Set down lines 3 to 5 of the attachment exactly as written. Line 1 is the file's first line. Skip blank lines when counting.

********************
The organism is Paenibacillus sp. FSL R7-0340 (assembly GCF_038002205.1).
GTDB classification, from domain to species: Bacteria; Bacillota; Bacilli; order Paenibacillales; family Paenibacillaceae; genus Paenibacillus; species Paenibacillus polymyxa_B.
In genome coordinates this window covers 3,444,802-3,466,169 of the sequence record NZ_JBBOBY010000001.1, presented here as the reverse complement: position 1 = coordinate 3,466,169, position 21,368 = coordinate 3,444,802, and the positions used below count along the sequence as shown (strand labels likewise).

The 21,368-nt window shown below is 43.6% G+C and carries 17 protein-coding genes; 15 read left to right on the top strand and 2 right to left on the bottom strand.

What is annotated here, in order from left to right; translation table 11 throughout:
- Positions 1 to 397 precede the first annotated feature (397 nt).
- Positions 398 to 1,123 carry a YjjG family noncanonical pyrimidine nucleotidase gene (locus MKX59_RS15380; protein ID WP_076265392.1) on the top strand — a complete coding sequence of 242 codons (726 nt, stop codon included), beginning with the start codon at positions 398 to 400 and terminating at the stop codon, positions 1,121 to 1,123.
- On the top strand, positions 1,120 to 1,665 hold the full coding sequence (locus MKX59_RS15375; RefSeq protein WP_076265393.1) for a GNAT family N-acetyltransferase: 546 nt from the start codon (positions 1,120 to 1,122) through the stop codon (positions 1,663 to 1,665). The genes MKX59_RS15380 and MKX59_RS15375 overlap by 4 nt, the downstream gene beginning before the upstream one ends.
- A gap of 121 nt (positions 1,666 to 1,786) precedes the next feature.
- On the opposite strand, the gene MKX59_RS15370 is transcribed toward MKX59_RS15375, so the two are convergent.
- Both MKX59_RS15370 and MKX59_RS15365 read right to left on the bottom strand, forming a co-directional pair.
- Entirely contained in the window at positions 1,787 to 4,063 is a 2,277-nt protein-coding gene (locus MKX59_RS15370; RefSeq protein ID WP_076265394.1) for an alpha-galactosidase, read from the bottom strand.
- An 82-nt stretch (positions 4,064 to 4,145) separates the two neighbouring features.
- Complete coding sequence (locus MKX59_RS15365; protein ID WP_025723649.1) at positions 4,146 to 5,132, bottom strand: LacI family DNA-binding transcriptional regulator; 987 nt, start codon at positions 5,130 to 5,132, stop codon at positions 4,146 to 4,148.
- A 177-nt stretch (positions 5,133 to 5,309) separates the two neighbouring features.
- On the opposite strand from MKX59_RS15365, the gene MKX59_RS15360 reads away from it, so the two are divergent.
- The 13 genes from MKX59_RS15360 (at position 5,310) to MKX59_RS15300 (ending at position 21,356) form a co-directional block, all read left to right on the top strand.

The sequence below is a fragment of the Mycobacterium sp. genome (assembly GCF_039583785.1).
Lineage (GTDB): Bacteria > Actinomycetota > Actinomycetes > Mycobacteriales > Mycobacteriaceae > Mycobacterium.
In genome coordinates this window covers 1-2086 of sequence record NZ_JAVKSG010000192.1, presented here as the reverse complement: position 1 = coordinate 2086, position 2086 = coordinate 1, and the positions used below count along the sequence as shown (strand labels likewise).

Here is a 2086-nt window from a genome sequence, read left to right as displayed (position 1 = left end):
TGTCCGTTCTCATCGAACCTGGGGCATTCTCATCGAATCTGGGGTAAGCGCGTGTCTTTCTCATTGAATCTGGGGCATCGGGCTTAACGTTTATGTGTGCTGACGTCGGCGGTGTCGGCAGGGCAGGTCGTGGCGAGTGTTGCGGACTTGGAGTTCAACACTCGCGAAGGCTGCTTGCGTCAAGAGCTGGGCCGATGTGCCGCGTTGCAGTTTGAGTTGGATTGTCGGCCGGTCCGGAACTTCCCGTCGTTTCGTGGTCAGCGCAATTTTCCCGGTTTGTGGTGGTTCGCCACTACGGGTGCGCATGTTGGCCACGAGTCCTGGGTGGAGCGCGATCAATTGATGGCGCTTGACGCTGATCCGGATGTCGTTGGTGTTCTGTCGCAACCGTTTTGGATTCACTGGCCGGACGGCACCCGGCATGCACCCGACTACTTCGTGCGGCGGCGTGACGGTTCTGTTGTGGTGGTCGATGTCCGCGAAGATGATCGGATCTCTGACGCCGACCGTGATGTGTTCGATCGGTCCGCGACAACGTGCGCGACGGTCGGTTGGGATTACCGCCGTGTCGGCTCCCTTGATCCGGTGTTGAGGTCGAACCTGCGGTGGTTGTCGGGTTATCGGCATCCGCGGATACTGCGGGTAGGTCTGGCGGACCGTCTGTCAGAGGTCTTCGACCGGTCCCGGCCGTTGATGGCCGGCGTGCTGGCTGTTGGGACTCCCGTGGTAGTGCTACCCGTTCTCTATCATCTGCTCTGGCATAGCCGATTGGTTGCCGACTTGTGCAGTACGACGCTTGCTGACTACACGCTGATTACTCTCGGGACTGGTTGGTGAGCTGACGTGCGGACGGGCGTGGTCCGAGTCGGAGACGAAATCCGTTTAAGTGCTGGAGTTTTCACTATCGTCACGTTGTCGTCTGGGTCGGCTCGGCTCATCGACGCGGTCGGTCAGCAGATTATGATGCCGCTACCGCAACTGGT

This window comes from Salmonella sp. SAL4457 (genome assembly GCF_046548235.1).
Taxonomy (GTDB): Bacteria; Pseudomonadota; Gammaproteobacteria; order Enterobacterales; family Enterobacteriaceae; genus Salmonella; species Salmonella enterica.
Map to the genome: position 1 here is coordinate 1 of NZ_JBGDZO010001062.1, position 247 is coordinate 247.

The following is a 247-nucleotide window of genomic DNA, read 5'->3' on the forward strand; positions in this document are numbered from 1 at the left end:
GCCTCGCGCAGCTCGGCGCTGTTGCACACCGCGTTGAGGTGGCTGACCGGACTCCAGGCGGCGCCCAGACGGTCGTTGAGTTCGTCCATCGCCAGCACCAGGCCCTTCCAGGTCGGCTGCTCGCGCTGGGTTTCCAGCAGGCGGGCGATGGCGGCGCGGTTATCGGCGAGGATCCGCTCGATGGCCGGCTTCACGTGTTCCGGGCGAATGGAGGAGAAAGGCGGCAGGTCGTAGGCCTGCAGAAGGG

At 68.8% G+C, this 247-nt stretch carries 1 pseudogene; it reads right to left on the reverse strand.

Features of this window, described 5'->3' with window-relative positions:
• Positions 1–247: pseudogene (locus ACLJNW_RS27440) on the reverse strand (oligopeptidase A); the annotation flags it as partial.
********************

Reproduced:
In genome coordinates this window covers 3,444,802-3,466,169 of the sequence record NZ_JBBOBY010000001.1, presented here as the reverse complement: position 1 = coordinate 3,466,169, position 21,368 = coordinate 3,444,802, and the positions used below count along the sequence as shown (strand labels likewise).

The 21,368-nt window shown below is 43.6% G+C and carries 17 protein-coding genes; 15 read left to right on the top strand and 2 right to left on the bottom strand.

What is annotated here, in order from left to right; translation table 11 throughout: